Characterizing capital and operational tradeoffs resulting from fiber-to-the-home optical network architecture choice
Massachusetts Institute of Technology. Dept. of Materials Science and Engineering.
Richard Roth and Randolph Kirchain.
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This thesis explores the impact of relative lifecycle cost tradeoffs on technology strategy, and characterizes two factors driving these costs: population demographics, and uncertainty in component costs. The methodology developed consists of three novel components which address gaps in the current literature in the areas of large-scale network design, multi-attribute population characterization, and cost modeling. Three technologies representing near, mid, and long-term fiber-to-the-home gigabit passive optical network solutions, and seven implementation strategies are dimensioned for two significantly different population demographics, each representing large coverage regions containing millions of subscribers. The methodology is able to successfully characterize how relative network topologies changed as a function of population attributes, revealing complex cost tradeoffs between technology strategies.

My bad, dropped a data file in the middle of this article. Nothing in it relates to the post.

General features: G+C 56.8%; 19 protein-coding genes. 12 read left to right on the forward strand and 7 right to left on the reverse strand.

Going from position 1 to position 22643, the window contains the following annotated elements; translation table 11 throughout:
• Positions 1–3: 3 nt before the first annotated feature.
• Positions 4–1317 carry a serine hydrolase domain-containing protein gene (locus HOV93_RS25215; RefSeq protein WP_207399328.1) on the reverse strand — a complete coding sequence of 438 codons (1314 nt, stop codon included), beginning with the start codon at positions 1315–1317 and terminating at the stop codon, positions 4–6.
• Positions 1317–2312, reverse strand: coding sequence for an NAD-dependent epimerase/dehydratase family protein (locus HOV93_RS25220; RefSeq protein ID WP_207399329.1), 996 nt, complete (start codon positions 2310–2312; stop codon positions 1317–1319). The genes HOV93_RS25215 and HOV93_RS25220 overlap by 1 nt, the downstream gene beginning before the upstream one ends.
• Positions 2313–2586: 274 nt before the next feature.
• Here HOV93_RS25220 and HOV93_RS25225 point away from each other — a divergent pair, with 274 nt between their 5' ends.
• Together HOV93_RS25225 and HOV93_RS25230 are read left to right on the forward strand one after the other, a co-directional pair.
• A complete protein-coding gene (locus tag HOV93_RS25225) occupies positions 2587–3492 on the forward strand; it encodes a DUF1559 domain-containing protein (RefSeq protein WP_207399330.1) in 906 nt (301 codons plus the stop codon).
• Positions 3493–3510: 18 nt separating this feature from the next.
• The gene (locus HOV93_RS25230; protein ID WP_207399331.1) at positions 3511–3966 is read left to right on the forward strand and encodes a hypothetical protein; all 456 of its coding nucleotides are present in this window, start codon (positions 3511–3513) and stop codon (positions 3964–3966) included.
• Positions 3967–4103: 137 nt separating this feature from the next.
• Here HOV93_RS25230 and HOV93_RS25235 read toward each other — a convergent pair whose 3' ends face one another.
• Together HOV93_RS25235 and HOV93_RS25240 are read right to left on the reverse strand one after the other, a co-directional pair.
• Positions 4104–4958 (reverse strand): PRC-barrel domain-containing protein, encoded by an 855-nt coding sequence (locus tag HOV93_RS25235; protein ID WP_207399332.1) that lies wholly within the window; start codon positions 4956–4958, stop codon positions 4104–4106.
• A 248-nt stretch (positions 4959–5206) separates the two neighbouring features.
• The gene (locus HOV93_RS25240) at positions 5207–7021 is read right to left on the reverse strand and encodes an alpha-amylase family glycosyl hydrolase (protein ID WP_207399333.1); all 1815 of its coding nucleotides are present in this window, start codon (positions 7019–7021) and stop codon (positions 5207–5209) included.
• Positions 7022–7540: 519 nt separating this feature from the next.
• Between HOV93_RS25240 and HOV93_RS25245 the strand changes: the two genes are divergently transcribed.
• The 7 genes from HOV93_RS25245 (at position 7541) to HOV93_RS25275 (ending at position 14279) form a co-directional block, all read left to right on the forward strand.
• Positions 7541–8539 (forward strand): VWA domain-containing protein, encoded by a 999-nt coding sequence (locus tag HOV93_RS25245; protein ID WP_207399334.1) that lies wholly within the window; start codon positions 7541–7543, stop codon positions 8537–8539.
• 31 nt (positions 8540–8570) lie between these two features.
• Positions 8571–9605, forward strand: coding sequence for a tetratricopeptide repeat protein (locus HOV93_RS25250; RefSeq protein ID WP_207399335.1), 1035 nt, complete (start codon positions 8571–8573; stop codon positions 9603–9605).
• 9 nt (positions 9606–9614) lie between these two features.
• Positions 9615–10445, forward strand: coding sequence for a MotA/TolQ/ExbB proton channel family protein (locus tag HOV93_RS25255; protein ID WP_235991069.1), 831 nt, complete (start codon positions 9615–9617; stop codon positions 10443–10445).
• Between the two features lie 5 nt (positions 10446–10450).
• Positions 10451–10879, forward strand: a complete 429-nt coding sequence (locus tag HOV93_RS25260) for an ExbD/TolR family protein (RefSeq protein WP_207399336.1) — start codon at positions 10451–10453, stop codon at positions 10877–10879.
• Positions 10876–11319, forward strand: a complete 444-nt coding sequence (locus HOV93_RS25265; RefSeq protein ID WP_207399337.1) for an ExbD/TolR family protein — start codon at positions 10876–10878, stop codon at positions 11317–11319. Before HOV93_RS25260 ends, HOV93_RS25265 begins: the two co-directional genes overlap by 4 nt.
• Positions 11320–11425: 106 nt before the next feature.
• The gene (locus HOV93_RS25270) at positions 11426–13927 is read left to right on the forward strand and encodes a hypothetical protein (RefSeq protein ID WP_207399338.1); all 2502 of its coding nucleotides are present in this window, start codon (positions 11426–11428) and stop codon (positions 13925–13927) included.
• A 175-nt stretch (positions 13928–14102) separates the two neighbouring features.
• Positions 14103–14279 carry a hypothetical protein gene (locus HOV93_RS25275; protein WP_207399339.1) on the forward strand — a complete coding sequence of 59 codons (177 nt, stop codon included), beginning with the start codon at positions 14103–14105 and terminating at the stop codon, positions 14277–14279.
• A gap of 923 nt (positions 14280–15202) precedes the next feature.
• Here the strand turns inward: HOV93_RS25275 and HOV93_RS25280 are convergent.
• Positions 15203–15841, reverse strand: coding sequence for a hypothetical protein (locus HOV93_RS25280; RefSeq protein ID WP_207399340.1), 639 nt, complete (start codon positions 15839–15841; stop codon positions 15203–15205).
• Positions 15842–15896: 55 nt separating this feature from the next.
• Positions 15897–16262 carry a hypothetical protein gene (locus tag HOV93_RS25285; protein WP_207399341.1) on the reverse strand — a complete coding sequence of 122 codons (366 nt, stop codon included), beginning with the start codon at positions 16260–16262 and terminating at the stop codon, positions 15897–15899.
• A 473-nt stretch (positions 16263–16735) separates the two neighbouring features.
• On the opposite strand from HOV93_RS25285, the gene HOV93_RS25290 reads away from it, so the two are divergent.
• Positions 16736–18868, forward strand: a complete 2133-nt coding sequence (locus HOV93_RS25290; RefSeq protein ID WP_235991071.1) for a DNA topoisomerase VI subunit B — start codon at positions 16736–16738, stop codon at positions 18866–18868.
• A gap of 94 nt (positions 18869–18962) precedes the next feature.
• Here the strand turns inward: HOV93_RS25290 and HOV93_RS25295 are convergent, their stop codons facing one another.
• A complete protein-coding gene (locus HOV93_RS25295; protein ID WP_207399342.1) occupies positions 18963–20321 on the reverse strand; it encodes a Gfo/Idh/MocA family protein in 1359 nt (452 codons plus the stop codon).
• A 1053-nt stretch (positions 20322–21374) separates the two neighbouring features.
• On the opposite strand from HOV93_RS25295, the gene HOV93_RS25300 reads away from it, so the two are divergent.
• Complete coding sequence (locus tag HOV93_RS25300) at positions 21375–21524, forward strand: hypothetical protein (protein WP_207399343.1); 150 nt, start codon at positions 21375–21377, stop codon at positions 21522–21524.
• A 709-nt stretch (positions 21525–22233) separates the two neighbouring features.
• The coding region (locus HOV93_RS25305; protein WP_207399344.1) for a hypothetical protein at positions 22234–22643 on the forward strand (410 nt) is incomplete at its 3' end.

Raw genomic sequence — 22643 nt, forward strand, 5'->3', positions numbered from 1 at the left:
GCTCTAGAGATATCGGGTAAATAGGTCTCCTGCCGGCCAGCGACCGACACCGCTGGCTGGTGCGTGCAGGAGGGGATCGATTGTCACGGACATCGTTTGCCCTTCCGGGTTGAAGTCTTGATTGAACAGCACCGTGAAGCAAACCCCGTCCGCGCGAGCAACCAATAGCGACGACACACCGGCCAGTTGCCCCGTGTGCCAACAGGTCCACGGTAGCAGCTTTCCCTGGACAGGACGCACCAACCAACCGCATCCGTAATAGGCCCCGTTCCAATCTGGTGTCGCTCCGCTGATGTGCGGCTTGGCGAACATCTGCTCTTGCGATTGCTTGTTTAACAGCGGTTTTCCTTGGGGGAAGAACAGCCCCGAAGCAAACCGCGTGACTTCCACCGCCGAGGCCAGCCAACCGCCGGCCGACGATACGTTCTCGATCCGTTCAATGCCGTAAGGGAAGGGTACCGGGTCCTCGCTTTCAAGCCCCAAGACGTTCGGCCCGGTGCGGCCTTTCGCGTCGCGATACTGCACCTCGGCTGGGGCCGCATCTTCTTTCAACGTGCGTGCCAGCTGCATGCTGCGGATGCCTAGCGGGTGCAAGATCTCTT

Thesis (S.M.)--Massachusetts Institute of Technology, Engineering Systems Division; and, (S.M.)--Massachusetts Institute of Technology, Dept. of Materials Science and Engineering, 2009.Cataloged from PDF version of thesis.Includes bibliographical references (p. 127-128).
DepartmentMassachusetts Institute of Technology. Department of Materials Science and Engineering; Massachusetts Institute of Technology. Engineering Systems Division
Massachusetts Institute of Technology
Engineering Systems Division., Materials Science and Engineering.